June 21, 2024

Robert F. Kennedy Jr: Biden Justifies Open Borders as ‘Humanitarian’ as 85K Migrant ‘Children Have Disappeared’

DHS Secretary Alejandro Mayorkas admitted in March that many of those 85,000 missing UACs have ended up in a growing migrant child labor trafficking pipeline

RFK Jr.: Biden Justifies Open Borders as ‘Humanitarian,’ 85K Migrant ‘Children Have Disappeared’

Democrat Robert F. Kennedy Jr. is calling out President Joe Biden for justifying open borders policies as “humanitarian.”

Democrat presidential candidate Robert F. Kennedy Jr. is calling out President Joe Biden for justifying open borders policies as “humanitarian” while an estimated 85,000 Unaccompanied Alien Children (UACs) “have disappeared” after their release into the United States.

President Biden justified his open borders policy as a humanitarian response to the appalling media revelations that the Trump-era Border Patrol had 2,600 “children in cages.” Today there are 12,000 children in cages + 85,000 children have disappeared,” Kennedy wrote on Twitter:

Indeed, the Biden administration has sought to label their lax enforcement of federal immigration law as “safe, orderly, and humane,” even as child labor trafficking has skyrocketed across the U.S. as a result.

Specifically, Kennedy references a New York Times report from earlier this year that unveiled how more than 85,000 UACs released into the U.S. interior from Department of Homeland Security (DHS) custody have been lost in the system after being sent to live with adult sponsors, most of whom are not their biological parents, by the Department of Health and Human Services (HHS).

DHS Secretary Alejandro Mayorkas admitted in March that many of those 85,000 missing UACs have ended up in a growing migrant child labor trafficking pipeline.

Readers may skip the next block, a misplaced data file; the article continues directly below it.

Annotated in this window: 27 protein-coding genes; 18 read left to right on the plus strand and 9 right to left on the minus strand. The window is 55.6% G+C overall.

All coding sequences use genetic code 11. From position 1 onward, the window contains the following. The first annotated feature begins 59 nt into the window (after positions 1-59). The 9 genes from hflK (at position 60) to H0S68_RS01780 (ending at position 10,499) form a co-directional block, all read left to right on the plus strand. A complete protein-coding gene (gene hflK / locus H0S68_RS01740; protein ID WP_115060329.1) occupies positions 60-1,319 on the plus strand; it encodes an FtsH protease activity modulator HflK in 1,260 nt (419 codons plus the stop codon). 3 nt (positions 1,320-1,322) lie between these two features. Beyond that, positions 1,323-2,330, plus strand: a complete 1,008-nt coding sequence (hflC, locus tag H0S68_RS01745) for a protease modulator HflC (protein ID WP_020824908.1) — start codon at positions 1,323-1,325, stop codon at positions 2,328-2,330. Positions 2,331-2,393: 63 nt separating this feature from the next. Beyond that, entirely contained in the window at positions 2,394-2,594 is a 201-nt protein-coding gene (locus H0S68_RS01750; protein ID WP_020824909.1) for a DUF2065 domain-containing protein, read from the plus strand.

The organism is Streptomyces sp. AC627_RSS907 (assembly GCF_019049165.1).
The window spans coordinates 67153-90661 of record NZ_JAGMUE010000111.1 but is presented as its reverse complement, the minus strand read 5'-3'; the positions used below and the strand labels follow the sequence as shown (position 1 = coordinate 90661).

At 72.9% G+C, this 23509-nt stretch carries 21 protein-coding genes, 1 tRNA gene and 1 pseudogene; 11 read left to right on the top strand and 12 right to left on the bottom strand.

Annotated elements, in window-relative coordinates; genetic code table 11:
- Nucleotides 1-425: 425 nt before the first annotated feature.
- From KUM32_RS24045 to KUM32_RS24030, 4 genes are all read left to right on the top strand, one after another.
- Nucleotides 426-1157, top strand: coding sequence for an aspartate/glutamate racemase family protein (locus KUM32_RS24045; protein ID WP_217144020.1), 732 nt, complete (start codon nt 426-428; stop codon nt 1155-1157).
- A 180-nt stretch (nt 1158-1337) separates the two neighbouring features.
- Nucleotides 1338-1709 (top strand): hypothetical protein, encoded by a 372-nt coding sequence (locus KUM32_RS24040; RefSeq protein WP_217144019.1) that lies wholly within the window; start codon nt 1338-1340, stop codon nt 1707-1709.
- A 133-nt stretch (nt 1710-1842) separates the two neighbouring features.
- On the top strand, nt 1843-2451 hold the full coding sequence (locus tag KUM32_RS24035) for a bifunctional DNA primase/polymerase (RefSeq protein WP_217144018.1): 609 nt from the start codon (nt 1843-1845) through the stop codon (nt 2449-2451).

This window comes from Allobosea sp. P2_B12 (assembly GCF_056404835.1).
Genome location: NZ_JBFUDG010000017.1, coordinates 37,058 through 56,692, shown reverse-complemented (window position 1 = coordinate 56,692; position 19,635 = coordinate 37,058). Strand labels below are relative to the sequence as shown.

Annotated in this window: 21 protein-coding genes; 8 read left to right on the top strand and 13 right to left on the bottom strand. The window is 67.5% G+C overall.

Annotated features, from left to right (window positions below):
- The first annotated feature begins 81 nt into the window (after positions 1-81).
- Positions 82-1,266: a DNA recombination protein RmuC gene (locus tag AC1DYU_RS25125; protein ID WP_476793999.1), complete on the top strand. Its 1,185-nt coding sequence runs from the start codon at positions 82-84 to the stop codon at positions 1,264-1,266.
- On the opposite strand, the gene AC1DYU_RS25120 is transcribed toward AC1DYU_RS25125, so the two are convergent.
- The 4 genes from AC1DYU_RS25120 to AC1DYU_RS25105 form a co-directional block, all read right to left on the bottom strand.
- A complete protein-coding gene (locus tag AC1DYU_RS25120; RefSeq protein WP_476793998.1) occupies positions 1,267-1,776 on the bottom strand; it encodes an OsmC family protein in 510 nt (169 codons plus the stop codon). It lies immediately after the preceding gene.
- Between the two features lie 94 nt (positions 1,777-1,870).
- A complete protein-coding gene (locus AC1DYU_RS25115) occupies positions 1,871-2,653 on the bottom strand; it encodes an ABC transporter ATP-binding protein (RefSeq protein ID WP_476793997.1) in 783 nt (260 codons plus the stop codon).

The situation of UACs being released to adult sponsors is so dire that the Labor Department Inspector General has opened an investigation into the Biden administration’s handling of the issue.

The federal probe was opened after a bombshell report from the Labor Department that found that from October 2022 to July 0f this year, there has been a 44 percent increase in children discovered working U.S. jobs in violation of the law — many of whom are UACs.

In July, for example, 16-year-old Duvan Tomas Perez of Guatemala died as a result of injuries while working at one of Mar-Jac Poultry’s meat processing plants in Hattiesburg, Mississippi. Perez was a middle school student who arrived in the U.S. six years ago.

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SCOTUS Asked To Review State Court’s Decision To Remove Jurors With ‘Conservative Christian’ Beliefs

Missouri Attorney General Andrew Bailey asked the Supreme Court Thursday to review a state court’s decision to remove Christian jurors from an employment discrimination lawsuit where the plaintiff identified as lesbian.

While the court found the jurors would be impartial, rejecting the argument of the plaintiff’s attorney that they would treat gay individuals as “less than everybody else,” it still removed the jurors “to err on the side of caution,” according to the petition. Now, Bailey is asking the Supreme Court to consider whether the Fourteenth Amendment prevents courts from removing jurors based on their religion.

“Jurors can be excluded, of course, if their religious views in fact make them biased – just like jurors can be excluded if their race or sex in fact makes them biased,” the petition notes. “But this Court’s precedents make clear that courts cannot assume, based on stereotypes about race or sex, that a person will be biased. The same should be true of religion.”

The employment discrimination lawsuit that sparked the issue involves Jean Finney, who sued her former employer, the Missouri Department of Corrections, over a coworker’s alleged retaliation against her after she entered a same-sex relationship with the coworker’s former spouse. Finney’s attorney asked jurors a series of questions to determine whether they held “conservative Christian” beliefs, moving to strike those who held “traditional religious views on sexuality,” according to the petition.

On appeal, the Missouri Court of Appeals determined the lower court had not violated the Constitution, holding that the jurors were removed for “religiously based beliefs” and not their “status as Christians,” according to the petition.

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